Release date: 2012-02-27
This release contains a variety of fixes from 9.0.6. For information about new features in the 9.0 major release, see Section E.100.
A dump/restore is not required for those running 9.0.X.
However, if you are upgrading from a version earlier than 9.0.6, see Section E.94.
Require execute permission on the trigger function for CREATE TRIGGER (Robert Haas)
This missing check could allow another user to execute a trigger function with forged input data, by installing it on a table he owns. This is only of significance for trigger functions marked SECURITY DEFINER, since otherwise trigger functions run as the table owner anyway. (CVE-2012-0866)
Remove arbitrary limitation on length of common name in SSL certificates (Heikki Linnakangas)
Both libpq and the server truncated the common name extracted from an SSL certificate at 32 bytes. Normally this would cause nothing worse than an unexpected verification failure, but there are some rather-implausible scenarios in which it might allow one certificate holder to impersonate another. The victim would have to have a common name exactly 32 bytes long, and the attacker would have to persuade a trusted CA to issue a certificate in which the common name has that string as a prefix. Impersonating a server would also require some additional exploit to redirect client connections. (CVE-2012-0867)
Convert newlines to spaces in names written in pg_dump comments (Robert Haas)
pg_dump was incautious about sanitizing object names that are emitted within SQL comments in its output script. A name containing a newline would at least render the script syntactically incorrect. Maliciously crafted object names could present a SQL injection risk when the script is reloaded. (CVE-2012-0868)
Fix btree index corruption from insertions concurrent with vacuuming (Tom Lane)
An index page split caused by an insertion could sometimes cause a concurrently-running VACUUM to miss removing index entries that it should remove. After the corresponding table rows are removed, the dangling index entries would cause errors (such as "could not read block N in file ...") or worse, silently wrong query results after unrelated rows are re-inserted at the now-free table locations. This bug has been present since release 8.2, but occurs so infrequently that it was not diagnosed until now. If you have reason to suspect that it has happened in your database, reindexing the affected index will fix things.
Fix transient zeroing of shared buffers during WAL replay (Tom Lane)
The replay logic would sometimes zero and refill a shared buffer, so that the contents were transiently invalid. In hot standby mode this can result in a query that's executing in parallel seeing garbage data. Various symptoms could result from that, but the most common one seems to be "invalid memory alloc request size".
Fix postmaster to attempt restart after a hot-standby crash (Tom Lane)
A logic error caused the postmaster to terminate, rather than attempt to restart the cluster, if any backend process crashed while operating in hot standby mode.
Fix CLUSTER/VACUUM FULL handling of toast values owned by recently-updated rows (Tom Lane)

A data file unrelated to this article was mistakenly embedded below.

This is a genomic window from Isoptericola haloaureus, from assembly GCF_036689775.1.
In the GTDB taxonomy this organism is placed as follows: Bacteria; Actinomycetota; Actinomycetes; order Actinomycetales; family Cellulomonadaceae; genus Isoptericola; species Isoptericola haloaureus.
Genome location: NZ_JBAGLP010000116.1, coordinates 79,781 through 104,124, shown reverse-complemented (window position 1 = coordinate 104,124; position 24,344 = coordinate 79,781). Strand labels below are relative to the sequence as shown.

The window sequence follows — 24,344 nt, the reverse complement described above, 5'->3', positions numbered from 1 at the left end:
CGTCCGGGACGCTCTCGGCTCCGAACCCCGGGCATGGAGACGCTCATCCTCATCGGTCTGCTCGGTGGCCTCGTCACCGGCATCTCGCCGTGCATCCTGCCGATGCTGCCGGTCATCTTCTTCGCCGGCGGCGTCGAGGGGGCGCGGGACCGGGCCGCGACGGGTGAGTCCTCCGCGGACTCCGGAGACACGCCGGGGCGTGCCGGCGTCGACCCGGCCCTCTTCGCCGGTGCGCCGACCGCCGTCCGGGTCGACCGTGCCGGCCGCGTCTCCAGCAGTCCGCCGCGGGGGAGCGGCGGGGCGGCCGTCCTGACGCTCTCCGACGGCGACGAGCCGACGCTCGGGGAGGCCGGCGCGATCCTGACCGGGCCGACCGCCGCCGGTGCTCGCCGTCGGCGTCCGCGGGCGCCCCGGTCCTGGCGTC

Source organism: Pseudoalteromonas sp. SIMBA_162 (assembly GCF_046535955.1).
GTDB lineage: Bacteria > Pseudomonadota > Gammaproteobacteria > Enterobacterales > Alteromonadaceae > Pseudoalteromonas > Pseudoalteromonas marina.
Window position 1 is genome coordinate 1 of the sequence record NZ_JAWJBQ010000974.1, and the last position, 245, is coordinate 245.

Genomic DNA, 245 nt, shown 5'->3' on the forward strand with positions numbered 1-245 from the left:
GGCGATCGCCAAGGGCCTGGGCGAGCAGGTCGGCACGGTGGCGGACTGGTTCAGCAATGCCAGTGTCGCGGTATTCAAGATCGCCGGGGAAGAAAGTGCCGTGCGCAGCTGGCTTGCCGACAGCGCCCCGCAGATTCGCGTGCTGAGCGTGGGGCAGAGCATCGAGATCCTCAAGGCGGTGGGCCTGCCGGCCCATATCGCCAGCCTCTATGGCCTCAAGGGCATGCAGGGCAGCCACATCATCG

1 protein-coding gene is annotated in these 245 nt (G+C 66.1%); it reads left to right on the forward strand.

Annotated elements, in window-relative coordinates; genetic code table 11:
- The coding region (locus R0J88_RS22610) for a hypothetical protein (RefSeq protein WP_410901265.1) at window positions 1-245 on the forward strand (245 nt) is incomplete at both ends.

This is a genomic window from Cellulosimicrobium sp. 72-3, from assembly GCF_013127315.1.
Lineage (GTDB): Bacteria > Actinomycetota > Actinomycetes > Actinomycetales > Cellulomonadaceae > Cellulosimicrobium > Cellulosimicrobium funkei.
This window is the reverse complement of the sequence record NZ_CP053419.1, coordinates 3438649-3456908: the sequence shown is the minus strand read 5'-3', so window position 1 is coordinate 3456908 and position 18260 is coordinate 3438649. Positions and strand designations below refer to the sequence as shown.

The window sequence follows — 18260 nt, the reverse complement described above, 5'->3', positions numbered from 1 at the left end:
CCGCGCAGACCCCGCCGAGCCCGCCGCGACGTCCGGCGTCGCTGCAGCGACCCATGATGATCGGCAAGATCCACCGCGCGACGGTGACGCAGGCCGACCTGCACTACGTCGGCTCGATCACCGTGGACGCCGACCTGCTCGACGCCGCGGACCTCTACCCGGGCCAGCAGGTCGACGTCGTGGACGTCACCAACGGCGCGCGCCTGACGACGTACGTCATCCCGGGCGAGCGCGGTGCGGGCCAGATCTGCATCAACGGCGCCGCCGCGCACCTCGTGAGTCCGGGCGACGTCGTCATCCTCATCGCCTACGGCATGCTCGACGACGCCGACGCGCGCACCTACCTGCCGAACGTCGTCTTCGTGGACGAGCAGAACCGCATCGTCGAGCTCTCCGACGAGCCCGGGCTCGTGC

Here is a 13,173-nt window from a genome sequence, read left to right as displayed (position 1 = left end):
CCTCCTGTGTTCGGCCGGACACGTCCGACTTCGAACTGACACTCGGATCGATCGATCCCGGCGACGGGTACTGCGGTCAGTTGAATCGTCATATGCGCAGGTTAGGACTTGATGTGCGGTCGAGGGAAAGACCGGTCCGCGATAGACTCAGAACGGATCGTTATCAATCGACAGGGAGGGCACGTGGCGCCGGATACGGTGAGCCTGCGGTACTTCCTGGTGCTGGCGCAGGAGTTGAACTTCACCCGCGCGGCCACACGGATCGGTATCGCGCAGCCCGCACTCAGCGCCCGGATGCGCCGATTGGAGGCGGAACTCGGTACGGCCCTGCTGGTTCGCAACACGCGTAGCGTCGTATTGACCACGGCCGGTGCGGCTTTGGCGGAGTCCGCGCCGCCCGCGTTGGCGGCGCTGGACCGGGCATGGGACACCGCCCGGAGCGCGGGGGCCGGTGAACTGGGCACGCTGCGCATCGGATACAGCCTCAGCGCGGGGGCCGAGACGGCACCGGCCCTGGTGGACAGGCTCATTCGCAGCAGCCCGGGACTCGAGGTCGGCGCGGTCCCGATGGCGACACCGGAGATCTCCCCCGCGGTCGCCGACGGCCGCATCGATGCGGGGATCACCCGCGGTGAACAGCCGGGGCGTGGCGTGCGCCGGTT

This oversight could lead to "duplicate key value violates unique constraint" errors being reported against the toast table's index during one of these commands.
Update per-column permissions, not only per-table permissions, when changing table owner (Tom Lane)
Failure to do this meant that any previously granted column permissions were still shown as having been granted by the old owner. This meant that neither the new owner nor a superuser could revoke the now-untraceable-to-table-owner permissions.
Support foreign data wrappers and foreign servers in REASSIGN OWNED (Alvaro Herrera)
This command failed with "unexpected classid" errors if it needed to change the ownership of any such objects.
Allow non-existent values for some settings in ALTER USER/DATABASE SET (Heikki Linnakangas)
Allow default_text_search_config, default_tablespace, and temp_tablespaces to be set to names that are not known. This is because they might be known in another database where the setting is intended to be used, or for the tablespace cases because the tablespace might not be created yet. The same issue was previously recognized for search_path, and these settings now act like that one.
Avoid crashing when we have problems deleting table files post-commit (Tom Lane)
Dropping a table should lead to deleting the underlying disk files only after the transaction commits. In event of failure then (for instance, because of wrong file permissions) the code is supposed to just emit a warning message and go on, since it's too late to abort the transaction. This logic got broken as of release 8.4, causing such situations to result in a PANIC and an unrestartable database.
Recover from errors occurring during WAL replay of DROP TABLESPACE (Tom Lane)
Replay will attempt to remove the tablespace's directories, but there are various reasons why this might fail (for example, incorrect ownership or permissions on those directories). Formerly the replay code would panic, rendering the database unrestartable without manual intervention. It seems better to log the problem and continue, since the only consequence of failure to remove the directories is some wasted disk space.
Fix race condition in logging AccessExclusiveLocks for hot standby (Simon Riggs)